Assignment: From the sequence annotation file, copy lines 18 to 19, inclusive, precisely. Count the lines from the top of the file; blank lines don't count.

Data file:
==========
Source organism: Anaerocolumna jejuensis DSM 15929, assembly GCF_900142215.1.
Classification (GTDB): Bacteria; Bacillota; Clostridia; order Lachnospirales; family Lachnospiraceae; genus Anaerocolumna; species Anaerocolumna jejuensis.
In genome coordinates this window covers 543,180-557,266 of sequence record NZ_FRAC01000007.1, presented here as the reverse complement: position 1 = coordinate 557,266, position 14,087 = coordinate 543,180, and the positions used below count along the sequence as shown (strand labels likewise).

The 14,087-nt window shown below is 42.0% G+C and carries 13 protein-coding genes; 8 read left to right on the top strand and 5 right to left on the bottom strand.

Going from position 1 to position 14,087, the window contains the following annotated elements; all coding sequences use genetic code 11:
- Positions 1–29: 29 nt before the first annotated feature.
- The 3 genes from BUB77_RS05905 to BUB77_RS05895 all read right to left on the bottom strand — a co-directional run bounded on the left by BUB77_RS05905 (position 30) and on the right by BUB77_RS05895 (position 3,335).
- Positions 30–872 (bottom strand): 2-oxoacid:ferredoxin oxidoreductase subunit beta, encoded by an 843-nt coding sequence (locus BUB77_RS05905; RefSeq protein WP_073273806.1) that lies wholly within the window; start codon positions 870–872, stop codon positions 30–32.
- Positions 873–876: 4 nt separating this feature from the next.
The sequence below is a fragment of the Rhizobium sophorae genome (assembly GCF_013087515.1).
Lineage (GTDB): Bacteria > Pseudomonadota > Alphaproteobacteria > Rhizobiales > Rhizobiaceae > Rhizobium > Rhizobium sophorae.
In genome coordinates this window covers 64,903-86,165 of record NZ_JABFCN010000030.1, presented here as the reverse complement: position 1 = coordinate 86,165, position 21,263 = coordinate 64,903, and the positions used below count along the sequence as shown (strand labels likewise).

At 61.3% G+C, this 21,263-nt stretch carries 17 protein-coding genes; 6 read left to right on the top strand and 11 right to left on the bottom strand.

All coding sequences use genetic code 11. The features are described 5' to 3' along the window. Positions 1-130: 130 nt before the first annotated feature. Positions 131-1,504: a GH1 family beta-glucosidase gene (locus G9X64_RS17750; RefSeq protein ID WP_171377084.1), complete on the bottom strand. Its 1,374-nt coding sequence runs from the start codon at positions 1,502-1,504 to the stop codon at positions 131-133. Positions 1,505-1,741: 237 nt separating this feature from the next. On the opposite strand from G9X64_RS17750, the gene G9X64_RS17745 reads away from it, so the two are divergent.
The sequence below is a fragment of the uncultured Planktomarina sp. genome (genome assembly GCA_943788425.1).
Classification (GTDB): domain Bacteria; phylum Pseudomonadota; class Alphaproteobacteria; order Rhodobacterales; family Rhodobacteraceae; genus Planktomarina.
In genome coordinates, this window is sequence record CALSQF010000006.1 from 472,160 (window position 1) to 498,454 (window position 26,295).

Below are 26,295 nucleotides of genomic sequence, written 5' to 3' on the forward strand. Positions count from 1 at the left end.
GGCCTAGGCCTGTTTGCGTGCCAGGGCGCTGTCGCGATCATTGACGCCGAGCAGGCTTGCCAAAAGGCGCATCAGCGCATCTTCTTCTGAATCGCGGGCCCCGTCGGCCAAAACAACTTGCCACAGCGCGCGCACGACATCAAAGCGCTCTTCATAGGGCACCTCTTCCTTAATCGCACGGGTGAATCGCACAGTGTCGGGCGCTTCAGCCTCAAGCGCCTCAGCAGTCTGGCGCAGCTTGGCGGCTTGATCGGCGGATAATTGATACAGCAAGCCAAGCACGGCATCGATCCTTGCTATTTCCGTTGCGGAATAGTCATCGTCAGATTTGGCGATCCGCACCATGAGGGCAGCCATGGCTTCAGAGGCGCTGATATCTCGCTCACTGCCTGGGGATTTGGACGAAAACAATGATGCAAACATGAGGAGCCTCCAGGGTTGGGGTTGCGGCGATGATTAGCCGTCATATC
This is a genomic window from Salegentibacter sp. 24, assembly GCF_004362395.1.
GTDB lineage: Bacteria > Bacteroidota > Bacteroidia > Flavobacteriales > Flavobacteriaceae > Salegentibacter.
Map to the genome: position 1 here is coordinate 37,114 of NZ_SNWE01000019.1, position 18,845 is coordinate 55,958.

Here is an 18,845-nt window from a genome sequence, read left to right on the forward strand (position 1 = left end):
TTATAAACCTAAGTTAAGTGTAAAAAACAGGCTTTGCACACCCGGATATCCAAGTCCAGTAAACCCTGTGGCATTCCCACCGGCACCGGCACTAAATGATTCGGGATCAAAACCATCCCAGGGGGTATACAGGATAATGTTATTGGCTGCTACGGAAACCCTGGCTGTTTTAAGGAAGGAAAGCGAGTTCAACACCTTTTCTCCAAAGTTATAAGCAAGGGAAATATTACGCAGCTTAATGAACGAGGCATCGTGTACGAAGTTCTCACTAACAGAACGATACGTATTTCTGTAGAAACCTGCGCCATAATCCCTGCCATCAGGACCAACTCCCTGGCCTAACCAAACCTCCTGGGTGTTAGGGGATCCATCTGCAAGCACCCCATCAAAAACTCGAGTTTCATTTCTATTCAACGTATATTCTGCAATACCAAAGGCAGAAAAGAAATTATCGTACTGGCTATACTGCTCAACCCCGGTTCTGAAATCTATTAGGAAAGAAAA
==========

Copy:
Below are 26,295 nucleotides of genomic sequence, written 5' to 3' on the forward strand. Positions count from 1 at the left end.
GGCCTAGGCCTGTTTGCGTGCCAGGGCGCTGTCGCGATCATTGACGCCGAGCAGGCTTGCCAAAAGGCGCATCAGCGCATCTTCTTCTGAATCGCGGGCCCCGTCGGCCAAAACAACTTGCCACAGCGCGCGCACGACATCAAAGCGCTCTTCATAGGGCACCTCTTCCTTAATCGCACGGGTGAATCGCACAGTGTCGGGCGCTTCAGCCTCAAGCGCCTCAGCAGTCTGGCGCAGCTTGGCGGCTTGATCGGCGGATAATTGATACAGCAAGCCAAGCACGGCATCGATCCTTGCTATTTCCGTTGCGGAATAGTCATCGTCAGATTTGGCGATCCGCACCATGAGGGCAGCCATGGCTTCAGAGGCGCTGATATCTCGCTCACTGCCTGGGGATTTGGACGAAAACAATGATGCAAACATGAGGAGCCTCCAGGGTTGGGGTTGCGGCGATGATTAGCCGTCATATC